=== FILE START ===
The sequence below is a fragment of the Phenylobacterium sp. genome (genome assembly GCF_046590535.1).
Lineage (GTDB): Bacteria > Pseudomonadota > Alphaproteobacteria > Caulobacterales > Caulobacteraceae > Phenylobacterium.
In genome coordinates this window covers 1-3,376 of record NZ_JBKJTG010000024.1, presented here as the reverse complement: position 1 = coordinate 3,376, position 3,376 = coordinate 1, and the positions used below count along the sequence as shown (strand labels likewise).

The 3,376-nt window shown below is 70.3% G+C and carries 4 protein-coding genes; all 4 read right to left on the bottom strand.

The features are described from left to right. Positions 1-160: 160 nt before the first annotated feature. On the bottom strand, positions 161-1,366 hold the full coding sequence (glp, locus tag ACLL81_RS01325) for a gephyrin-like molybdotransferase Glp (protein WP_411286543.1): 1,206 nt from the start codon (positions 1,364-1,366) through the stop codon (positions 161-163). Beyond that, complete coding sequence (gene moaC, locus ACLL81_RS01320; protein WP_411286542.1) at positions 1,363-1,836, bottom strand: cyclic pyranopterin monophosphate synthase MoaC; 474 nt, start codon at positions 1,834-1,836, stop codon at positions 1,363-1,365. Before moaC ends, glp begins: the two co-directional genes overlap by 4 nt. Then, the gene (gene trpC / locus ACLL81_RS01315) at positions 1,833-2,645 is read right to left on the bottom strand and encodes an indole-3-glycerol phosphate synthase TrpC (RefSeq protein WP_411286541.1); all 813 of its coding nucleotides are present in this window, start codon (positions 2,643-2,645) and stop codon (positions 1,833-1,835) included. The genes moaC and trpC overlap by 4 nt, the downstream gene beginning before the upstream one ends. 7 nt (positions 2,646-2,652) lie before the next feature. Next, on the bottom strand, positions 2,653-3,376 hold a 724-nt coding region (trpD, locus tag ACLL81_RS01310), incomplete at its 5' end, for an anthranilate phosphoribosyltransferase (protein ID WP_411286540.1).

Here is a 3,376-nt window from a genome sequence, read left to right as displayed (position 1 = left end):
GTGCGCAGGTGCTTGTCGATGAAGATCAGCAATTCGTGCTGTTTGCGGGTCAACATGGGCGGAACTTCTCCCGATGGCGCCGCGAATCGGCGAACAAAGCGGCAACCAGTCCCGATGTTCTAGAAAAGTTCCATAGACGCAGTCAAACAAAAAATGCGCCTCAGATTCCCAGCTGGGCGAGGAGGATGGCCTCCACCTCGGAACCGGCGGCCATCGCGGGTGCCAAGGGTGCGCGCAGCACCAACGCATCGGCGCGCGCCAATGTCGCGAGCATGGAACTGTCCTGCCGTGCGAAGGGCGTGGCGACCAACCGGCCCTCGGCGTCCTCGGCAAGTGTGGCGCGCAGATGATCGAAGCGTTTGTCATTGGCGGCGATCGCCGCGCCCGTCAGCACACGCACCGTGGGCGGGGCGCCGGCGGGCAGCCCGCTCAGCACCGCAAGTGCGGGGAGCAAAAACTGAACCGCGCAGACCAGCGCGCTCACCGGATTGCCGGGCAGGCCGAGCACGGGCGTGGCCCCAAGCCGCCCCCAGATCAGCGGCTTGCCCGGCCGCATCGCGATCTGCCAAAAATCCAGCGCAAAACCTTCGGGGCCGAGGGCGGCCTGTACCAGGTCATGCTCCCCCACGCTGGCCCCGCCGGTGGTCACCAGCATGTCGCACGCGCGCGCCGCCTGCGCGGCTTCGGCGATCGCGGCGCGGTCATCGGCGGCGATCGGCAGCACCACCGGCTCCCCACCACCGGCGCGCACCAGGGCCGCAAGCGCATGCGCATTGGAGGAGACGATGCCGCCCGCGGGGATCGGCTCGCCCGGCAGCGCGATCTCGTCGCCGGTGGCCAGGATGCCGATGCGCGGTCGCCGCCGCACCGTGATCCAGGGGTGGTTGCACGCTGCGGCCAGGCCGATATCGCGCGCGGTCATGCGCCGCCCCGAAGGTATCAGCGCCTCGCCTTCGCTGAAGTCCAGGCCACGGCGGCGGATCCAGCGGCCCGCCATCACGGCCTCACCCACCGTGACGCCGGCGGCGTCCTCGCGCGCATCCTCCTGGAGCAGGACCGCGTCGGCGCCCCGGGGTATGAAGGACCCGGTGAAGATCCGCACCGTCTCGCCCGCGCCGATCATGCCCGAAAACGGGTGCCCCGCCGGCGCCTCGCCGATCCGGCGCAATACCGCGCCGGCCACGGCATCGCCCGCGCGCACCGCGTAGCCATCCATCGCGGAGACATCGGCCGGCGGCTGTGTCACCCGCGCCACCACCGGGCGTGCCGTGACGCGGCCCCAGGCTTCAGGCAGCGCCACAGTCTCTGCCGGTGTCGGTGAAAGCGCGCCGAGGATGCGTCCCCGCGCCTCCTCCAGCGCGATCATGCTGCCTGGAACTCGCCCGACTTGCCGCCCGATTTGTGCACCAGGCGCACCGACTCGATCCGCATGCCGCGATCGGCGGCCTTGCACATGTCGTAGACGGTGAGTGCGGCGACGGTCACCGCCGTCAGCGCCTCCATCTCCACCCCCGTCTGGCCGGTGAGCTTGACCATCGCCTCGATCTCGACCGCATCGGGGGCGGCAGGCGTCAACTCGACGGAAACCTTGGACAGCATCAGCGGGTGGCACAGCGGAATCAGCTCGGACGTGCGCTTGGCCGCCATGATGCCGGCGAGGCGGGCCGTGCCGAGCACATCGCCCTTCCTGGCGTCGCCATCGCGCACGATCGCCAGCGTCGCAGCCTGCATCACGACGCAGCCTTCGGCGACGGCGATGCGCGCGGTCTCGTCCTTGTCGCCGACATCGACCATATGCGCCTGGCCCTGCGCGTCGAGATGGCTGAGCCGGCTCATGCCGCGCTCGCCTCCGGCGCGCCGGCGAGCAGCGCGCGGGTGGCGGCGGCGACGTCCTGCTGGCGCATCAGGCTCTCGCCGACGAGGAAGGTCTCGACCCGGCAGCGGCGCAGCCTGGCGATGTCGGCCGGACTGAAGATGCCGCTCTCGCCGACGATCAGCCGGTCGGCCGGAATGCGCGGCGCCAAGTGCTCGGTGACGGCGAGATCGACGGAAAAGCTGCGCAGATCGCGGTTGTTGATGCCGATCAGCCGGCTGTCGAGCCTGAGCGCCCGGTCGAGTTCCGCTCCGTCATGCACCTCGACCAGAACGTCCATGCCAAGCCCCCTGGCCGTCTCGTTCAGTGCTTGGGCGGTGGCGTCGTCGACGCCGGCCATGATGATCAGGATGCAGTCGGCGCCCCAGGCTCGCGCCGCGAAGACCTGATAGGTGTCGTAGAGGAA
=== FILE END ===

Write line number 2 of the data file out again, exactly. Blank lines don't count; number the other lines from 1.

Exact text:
Lineage (GTDB): Bacteria > Pseudomonadota > Alphaproteobacteria > Caulobacterales > Caulobacteraceae > Phenylobacterium.